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Scientists uncover how cells kill themselves for the benefit of the organism

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Posted August 23, 2019

You are just billions of different cells interacting between themselves in order to maintain this big beautiful organism that is you. Sometimes this includes cells committing suicide – they have to vacate their place for the benefit of others. The self-destruction of cells in humans and plants, however, is not understood very well, but this new research showed that a protein SARM1 plays a key role in cellular suicide.

The same discovery could help solving the mystery of neurodegenerative diseases and lead to disease-resistant plants. Image credit: Erald Mecani via Wikimedia (CC BY-SA 3.0)

That is one of those things that majority of life on Earth has in common – cells that have to know when to commit suicide. This usually happens when cells are unhealthy. For example, infected cells have to die so that the rest of the organism can survive and thrive. Keeping sick cells could infect others, allowing the disease to spread. This is essentially how our immune response works – infected cells commit suicide for the benefit of the entire organism. Interestingly, by studying proteins involved in this process scientists also found out more about plants.

Researchers from Australia were studying cell suicide in neurons and found  common ways human and plant cells bring about cell elimination. Methods of structural biology, biochemistry, neurobiology and plant science were brought together to analyse cells and proteins in order to see the mechanism of cell suicide. Researchers found that a protein called SARM1 is key for cell suicide, especially in neurodegenerative diseases. Scientists revealed its three-dimensional structure and made advancement to see why cells break down in various diseases. This could eventually lead to new therapies that could stop or even reverse this breakdown. At the same time, this could also lead towards disease-resistant plants.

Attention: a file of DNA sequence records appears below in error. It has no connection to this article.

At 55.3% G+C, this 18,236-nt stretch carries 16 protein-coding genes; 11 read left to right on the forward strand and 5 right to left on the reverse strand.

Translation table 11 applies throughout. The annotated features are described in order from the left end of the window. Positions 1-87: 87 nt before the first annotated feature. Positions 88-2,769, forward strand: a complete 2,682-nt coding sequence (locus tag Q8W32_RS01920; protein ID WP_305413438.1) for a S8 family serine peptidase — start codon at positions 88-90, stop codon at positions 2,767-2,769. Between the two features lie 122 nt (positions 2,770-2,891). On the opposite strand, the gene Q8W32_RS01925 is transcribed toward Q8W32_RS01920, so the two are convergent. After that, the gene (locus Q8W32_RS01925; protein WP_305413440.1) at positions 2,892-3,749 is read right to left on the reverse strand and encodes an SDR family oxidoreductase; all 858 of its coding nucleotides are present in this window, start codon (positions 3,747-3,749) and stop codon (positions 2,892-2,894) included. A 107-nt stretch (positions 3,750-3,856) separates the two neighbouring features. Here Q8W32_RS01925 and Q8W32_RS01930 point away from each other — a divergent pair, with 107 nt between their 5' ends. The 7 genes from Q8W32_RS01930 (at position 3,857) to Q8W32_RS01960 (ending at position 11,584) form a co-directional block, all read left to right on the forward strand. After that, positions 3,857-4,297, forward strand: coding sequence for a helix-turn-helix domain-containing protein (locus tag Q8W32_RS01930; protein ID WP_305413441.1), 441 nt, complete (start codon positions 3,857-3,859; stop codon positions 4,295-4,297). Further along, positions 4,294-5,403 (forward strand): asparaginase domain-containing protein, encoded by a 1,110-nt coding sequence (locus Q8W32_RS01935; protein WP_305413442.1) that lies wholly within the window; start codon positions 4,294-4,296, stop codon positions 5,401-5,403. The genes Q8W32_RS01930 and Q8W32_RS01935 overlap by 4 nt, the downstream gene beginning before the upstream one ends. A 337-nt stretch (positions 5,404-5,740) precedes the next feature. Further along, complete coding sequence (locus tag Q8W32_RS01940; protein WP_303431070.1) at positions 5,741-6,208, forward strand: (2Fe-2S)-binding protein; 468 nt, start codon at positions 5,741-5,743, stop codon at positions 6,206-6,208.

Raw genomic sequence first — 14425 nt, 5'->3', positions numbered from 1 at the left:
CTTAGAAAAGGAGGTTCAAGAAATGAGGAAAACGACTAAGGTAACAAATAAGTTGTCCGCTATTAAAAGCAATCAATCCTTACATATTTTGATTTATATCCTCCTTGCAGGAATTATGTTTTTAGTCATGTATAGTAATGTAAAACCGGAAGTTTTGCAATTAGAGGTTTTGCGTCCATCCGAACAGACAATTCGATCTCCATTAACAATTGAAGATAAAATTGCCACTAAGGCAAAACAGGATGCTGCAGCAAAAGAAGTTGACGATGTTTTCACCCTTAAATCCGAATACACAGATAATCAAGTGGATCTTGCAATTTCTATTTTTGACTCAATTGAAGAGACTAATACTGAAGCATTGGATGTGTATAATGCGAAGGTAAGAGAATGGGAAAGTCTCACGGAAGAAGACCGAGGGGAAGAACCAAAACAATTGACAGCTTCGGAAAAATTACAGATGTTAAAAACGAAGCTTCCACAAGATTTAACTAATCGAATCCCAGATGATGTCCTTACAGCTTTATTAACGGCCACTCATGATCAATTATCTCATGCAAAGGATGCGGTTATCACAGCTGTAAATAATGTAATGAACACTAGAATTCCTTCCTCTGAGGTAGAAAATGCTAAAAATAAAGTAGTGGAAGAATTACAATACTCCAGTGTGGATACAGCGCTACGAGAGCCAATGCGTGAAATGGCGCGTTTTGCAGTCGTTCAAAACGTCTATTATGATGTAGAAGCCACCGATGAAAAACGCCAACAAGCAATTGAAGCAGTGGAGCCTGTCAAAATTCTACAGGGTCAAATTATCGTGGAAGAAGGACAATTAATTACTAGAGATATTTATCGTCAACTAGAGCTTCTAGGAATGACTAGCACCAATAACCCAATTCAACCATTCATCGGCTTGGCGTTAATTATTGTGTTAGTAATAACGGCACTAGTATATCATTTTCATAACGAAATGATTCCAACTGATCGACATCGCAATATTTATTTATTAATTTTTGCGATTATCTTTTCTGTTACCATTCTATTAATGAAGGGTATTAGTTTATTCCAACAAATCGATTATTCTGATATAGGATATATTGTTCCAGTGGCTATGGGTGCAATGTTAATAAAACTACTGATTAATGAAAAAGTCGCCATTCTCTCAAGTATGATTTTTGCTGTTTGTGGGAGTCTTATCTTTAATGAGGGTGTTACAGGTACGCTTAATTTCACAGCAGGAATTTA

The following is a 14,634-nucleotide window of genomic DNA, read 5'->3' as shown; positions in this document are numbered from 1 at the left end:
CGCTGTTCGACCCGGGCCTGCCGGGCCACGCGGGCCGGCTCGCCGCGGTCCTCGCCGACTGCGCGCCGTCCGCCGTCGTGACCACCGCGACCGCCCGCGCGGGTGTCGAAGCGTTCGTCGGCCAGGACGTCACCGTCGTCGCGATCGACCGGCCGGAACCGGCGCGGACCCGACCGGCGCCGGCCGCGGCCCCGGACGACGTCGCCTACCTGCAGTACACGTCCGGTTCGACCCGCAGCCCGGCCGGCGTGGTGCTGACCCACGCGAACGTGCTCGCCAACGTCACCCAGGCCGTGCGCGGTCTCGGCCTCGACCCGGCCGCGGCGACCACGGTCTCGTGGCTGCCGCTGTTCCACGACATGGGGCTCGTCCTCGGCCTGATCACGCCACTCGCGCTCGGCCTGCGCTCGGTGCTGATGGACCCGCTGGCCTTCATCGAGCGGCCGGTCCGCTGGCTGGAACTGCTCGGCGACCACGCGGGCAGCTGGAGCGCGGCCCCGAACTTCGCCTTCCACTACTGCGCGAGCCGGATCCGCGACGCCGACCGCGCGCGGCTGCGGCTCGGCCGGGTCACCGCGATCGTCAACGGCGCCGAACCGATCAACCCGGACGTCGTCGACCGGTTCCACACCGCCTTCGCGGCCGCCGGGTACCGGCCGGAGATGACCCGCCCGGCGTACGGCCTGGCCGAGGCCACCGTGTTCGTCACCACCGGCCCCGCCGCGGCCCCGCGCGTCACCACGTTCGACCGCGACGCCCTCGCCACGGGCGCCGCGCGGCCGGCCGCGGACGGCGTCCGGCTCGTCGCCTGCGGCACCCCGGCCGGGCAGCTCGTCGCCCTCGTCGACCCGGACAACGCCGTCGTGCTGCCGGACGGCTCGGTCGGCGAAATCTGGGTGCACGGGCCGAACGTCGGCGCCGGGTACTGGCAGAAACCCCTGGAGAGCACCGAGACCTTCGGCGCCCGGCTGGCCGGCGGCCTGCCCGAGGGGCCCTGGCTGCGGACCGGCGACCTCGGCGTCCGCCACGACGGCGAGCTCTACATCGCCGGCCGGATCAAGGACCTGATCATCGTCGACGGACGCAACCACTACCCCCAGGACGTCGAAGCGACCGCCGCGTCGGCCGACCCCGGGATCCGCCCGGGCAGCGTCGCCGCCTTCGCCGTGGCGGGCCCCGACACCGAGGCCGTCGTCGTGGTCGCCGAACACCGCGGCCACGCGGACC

This is one of those areas where we can clearly see that we’re not much more than just multi-cell organisms. The same basic discovery could help humans and plants, because some of the processes we go through are actually quite similar. Bostjan Kobe, co-leader of the study, said: “Specific plant resistance genes can protect plants from disease, but how the products of these genes work has been poorly understood. Part of this resistance is that – similar to human neurons – infected cells self-destruct”.

Understanding this process will lead to the creation of disease-resistant plants as well as innovative therapies for neurodegenerative diseases. It is cool to see scientific advancements that could turn to medical innovations of better plants for food. But this is the very beginning of this research and we will have to wait to see what kind of results it would create.

 

Source: University of Queensland

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